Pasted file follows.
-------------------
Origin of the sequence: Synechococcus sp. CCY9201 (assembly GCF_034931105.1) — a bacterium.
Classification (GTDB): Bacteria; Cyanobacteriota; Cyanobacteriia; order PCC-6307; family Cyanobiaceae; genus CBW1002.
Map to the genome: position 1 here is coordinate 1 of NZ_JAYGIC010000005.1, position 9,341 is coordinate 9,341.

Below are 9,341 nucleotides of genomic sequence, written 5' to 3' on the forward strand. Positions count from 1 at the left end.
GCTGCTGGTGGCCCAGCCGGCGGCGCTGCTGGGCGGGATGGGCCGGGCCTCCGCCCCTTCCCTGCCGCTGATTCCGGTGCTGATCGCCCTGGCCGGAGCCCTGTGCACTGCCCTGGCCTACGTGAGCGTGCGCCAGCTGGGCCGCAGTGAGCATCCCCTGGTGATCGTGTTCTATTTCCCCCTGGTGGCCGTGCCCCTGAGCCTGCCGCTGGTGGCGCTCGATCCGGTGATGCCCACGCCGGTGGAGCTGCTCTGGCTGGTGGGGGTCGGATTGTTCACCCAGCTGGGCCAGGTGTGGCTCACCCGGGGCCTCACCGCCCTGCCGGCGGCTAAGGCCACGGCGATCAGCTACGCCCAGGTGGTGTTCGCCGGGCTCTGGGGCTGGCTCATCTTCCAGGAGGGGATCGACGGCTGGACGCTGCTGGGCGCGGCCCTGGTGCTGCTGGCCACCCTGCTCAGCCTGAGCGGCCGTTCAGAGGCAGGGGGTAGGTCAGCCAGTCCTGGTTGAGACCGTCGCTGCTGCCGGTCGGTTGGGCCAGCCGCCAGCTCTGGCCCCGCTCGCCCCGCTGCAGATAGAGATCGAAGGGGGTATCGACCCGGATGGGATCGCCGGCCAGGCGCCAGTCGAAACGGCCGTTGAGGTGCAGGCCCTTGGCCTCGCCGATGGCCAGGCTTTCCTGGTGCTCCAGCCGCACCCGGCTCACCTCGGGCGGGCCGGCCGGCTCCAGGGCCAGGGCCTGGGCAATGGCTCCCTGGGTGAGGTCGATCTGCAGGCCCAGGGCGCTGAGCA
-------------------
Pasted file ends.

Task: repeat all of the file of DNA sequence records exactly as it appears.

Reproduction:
Origin of the sequence: Synechococcus sp. CCY9201 (assembly GCF_034931105.1) — a bacterium.
Classification (GTDB): Bacteria; Cyanobacteriota; Cyanobacteriia; order PCC-6307; family Cyanobiaceae; genus CBW1002.
Map to the genome: position 1 here is coordinate 1 of NZ_JAYGIC010000005.1, position 9,341 is coordinate 9,341.

Below are 9,341 nucleotides of genomic sequence, written 5' to 3' on the forward strand. Positions count from 1 at the left end.
GCTGCTGGTGGCCCAGCCGGCGGCGCTGCTGGGCGGGATGGGCCGGGCCTCCGCCCCTTCCCTGCCGCTGATTCCGGTGCTGATCGCCCTGGCCGGAGCCCTGTGCACTGCCCTGGCCTACGTGAGCGTGCGCCAGCTGGGCCGCAGTGAGCATCCCCTGGTGATCGTGTTCTATTTCCCCCTGGTGGCCGTGCCCCTGAGCCTGCCGCTGGTGGCGCTCGATCCGGTGATGCCCACGCCGGTGGAGCTGCTCTGGCTGGTGGGGGTCGGATTGTTCACCCAGCTGGGCCAGGTGTGGCTCACCCGGGGCCTCACCGCCCTGCCGGCGGCTAAGGCCACGGCGATCAGCTACGCCCAGGTGGTGTTCGCCGGGCTCTGGGGCTGGCTCATCTTCCAGGAGGGGATCGACGGCTGGACGCTGCTGGGCGCGGCCCTGGTGCTGCTGGCCACCCTGCTCAGCCTGAGCGGCCGTTCAGAGGCAGGGGGTAGGTCAGCCAGTCCTGGTTGAGACCGTCGCTGCTGCCGGTCGGTTGGGCCAGCCGCCAGCTCTGGCCCCGCTCGCCCCGCTGCAGATAGAGATCGAAGGGGGTATCGACCCGGATGGGATCGCCGGCCAGGCGCCAGTCGAAACGGCCGTTGAGGTGCAGGCCCTTGGCCTCGCCGATGGCCAGGCTTTCCTGGTGCTCCAGCCGCACCCGGCTCACCTCGGGCGGGCCGGCCGGCTCCAGGGCCAGGGCCTGGGCAATGGCTCCCTGGGTGAGGTCGATCTGCAGGCCCAGGGCGCTGAGCA